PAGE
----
The Surreal MonthOctober 31, 2008
This has been a weird month, and I'm not just speaking as a film critic when I say that. It has been strange in so many ways that cataloguing them almost feels like an impossible task. But that won't stop me from trying...
Perhaps first and foremost is the economy. If one uses the stock market as a barometer (and whether it's a leading indicator, a trailing indicator, or not a "real" indicator at all doesn't make much difference to those who look at the final numbers on the nightly news), October has offered a roller coaster ride wilder than anything it's possible to get in an amusement park. I suffered significant paper losses in October, as my 401(K) crashed and burned, but it's not something that worries me in the short term. I won't be touching that money for 20 or 25 years and, by that time, these temporary dips and surges won't make a difference. For my parents, though, who are retired, it's another thing.
The contortions of the stock market are reflective of a wildly uneven economy, with the housing market still an anchor. I'm not an economist but I was going through the sell/buy property grinder at this time last year, and it was no fun. Eventually, after all the trips of potential buyers through the house and all the reductions in the sale price, the process became dispiriting. And things have gotten worse since then. My house was only on the market for about 100 days before it sold, which is extraordinarily good in these times. There was no secret to the quick sale. I underpriced to start with then slashed and slashed until it moved. One of the reasons many houses aren't selling is because the owners have yet to take a cold, hard look at what the market price is.
Has the economy impacted the movie business? Not that I can see. Ticket sales have held up, and they are especially strong considering how weak the October roster has been. Blu-Ray sales topped the half-million mark for the first time with Iron Man and looks headed to double that in early December with The Dark Knight. I have two ideas why the movies haven't been hurt by the economy's downward spiral. First - the primary audience for films is teenagers, and the level of residual funds involved in spending $10 per week on a movie ticket has not been impacted. Yard work, lawn cutting, working at a fast food restaurant - these all pay well enough for a Friday or Saturday night at the movies to be affordable. Second, the worse the times, the more people need to escape, and movies (whether viewed at home or in a theater) offer a few hours divorced from reality at a reasonable price. Compare a movie ticket or a DVD rental to a sporting event ticket or a live theater ticket. Which films are doing the best? Comedies and action flicks - the lightest and least thought-intensive fare. There's not much in the way of heavy drama out there, and what there is has stumbled. Is it a surprise that in this environment several supposed Oscar-bait titles (The Soloist, The Road) have been shifted to next year? The last thing people want to experience now in a theater is a downer. They can get that by looking at their bank book.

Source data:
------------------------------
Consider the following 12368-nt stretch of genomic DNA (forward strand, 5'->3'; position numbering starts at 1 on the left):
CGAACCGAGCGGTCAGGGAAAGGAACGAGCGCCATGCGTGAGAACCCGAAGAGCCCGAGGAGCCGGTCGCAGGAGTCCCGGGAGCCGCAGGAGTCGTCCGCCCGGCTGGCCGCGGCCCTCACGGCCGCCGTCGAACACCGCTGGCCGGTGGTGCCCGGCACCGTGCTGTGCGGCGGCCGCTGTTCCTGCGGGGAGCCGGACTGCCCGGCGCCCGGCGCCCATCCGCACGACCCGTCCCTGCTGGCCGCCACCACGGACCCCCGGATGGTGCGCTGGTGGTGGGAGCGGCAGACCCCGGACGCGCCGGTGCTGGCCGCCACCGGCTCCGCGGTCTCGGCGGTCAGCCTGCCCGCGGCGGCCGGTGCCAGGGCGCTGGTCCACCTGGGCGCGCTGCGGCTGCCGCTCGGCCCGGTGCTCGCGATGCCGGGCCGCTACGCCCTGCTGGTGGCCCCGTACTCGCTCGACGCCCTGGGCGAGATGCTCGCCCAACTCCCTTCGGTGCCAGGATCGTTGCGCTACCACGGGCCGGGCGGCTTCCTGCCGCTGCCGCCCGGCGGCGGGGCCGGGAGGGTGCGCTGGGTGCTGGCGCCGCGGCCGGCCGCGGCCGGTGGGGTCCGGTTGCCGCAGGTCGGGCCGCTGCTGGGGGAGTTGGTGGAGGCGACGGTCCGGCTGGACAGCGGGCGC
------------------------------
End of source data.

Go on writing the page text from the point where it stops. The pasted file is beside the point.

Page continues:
How about the website? Revenue is down a tick from last month, but I'm not sure whether there's a direct correlation with the economy. It is partially a result of my having cut out the pop-unders and intra-text ads. A moderate increase in click-throughs on the Google ads has not entirely compensated. Traffic is up a little, which indicates that some readers who ditched the site because it had become too commercial are finding their way back. My gut feeling is that the reason things aren't going so well this month is because there's so little in theaters to excite movie-goers. ReelViews traffic has always paralleled the enthusiasm of the Internet crowd for a film. What were my two biggest periods of 2008? The weekends when Coverfield and The Dark Knight opened. It's not that the October roster has been full of bad films - it's that few of them have generated much in the way of anticipation. What is the Internet community waiting for? Bond, and then The Watchmen.